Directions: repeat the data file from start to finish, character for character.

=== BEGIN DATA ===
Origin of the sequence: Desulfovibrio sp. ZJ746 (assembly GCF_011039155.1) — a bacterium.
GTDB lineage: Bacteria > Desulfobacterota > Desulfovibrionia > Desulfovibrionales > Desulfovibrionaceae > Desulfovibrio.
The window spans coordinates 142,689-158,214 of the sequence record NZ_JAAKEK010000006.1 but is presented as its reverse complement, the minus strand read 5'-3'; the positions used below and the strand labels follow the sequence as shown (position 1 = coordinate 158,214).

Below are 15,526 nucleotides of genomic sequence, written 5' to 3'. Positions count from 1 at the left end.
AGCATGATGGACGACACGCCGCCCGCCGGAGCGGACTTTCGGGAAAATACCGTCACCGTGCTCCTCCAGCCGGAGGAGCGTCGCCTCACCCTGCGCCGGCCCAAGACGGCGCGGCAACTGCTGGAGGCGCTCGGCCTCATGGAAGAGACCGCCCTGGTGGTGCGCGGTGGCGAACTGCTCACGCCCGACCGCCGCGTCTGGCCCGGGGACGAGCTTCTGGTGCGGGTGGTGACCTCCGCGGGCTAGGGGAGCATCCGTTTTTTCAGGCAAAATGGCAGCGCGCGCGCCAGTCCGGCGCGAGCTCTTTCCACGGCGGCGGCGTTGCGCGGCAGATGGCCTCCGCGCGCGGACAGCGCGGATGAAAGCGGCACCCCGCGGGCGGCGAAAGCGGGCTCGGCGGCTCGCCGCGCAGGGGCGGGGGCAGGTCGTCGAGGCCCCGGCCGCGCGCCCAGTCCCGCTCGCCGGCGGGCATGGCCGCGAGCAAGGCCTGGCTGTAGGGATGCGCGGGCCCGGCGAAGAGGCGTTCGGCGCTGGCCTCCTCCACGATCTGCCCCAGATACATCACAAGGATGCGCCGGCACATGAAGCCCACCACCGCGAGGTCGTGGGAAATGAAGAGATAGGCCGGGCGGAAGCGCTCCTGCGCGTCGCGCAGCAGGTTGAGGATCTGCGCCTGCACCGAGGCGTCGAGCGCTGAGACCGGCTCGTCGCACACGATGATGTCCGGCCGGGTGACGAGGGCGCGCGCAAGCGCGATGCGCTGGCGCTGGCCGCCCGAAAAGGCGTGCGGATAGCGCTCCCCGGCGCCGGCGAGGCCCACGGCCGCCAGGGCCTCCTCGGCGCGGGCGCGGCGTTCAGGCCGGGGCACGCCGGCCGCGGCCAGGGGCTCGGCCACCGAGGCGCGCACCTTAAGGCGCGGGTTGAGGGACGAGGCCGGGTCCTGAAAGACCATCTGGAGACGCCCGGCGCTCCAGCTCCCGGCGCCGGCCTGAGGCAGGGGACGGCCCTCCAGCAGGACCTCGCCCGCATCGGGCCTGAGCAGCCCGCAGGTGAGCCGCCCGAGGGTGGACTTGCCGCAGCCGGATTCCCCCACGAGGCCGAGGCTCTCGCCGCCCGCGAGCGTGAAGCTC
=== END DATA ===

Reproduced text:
Origin of the sequence: Desulfovibrio sp. ZJ746 (assembly GCF_011039155.1) — a bacterium.
GTDB lineage: Bacteria > Desulfobacterota > Desulfovibrionia > Desulfovibrionales > Desulfovibrionaceae > Desulfovibrio.
The window spans coordinates 142,689-158,214 of the sequence record NZ_JAAKEK010000006.1 but is presented as its reverse complement, the minus strand read 5'-3'; the positions used below and the strand labels follow the sequence as shown (position 1 = coordinate 158,214).

Below are 15,526 nucleotides of genomic sequence, written 5' to 3'. Positions count from 1 at the left end.
AGCATGATGGACGACACGCCGCCCGCCGGAGCGGACTTTCGGGAAAATACCGTCACCGTGCTCCTCCAGCCGGAGGAGCGTCGCCTCACCCTGCGCCGGCCCAAGACGGCGCGGCAACTGCTGGAGGCGCTCGGCCTCATGGAAGAGACCGCCCTGGTGGTGCGCGGTGGCGAACTGCTCACGCCCGACCGCCGCGTCTGGCCCGGGGACGAGCTTCTGGTGCGGGTGGTGACCTCCGCGGGCTAGGGGAGCATCCGTTTTTTCAGGCAAAATGGCAGCGCGCGCGCCAGTCCGGCGCGAGCTCTTTCCACGGCGGCGGCGTTGCGCGGCAGATGGCCTCCGCGCGCGGACAGCGCGGATGAAAGCGGCACCCCGCGGGCGGCGAAAGCGGGCTCGGCGGCTCGCCGCGCAGGGGCGGGGGCAGGTCGTCGAGGCCCCGGCCGCGCGCCCAGTCCCGCTCGCCGGCGGGCATGGCCGCGAGCAAGGCCTGGCTGTAGGGATGCGCGGGCCCGGCGAAGAGGCGTTCGGCGCTGGCCTCCTCCACGATCTGCCCCAGATACATCACAAGGATGCGCCGGCACATGAAGCCCACCACCGCGAGGTCGTGGGAAATGAAGAGATAGGCCGGGCGGAAGCGCTCCTGCGCGTCGCGCAGCAGGTTGAGGATCTGCGCCTGCACCGAGGCGTCGAGCGCTGAGACCGGCTCGTCGCACACGATGATGTCCGGCCGGGTGACGAGGGCGCGCGCAAGCGCGATGCGCTGGCGCTGGCCGCCCGAAAAGGCGTGCGGATAGCGCTCCCCGGCGCCGGCGAGGCCCACGGCCGCCAGGGCCTCCTCGGCGCGGGCGCGGCGTTCAGGCCGGGGCACGCCGGCCGCGGCCAGGGGCTCGGCCACCGAGGCGCGCACCTTAAGGCGCGGGTTGAGGGACGAGGCCGGGTCCTGAAAGACCATCTGGAGACGCCCGGCGCTCCAGCTCCCGGCGCCGGCCTGAGGCAGGGGACGGCCCTCCAGCAGGACCTCGCCCGCATCGGGCCTGAGCAGCCCGCAGGTGAGCCGCCCGAGGGTGGACTTGCCGCAGCCGGATTCCCCCACGAGGCCGAGGCTCTCGCCGCCCGCGAGCGTGAAGCTC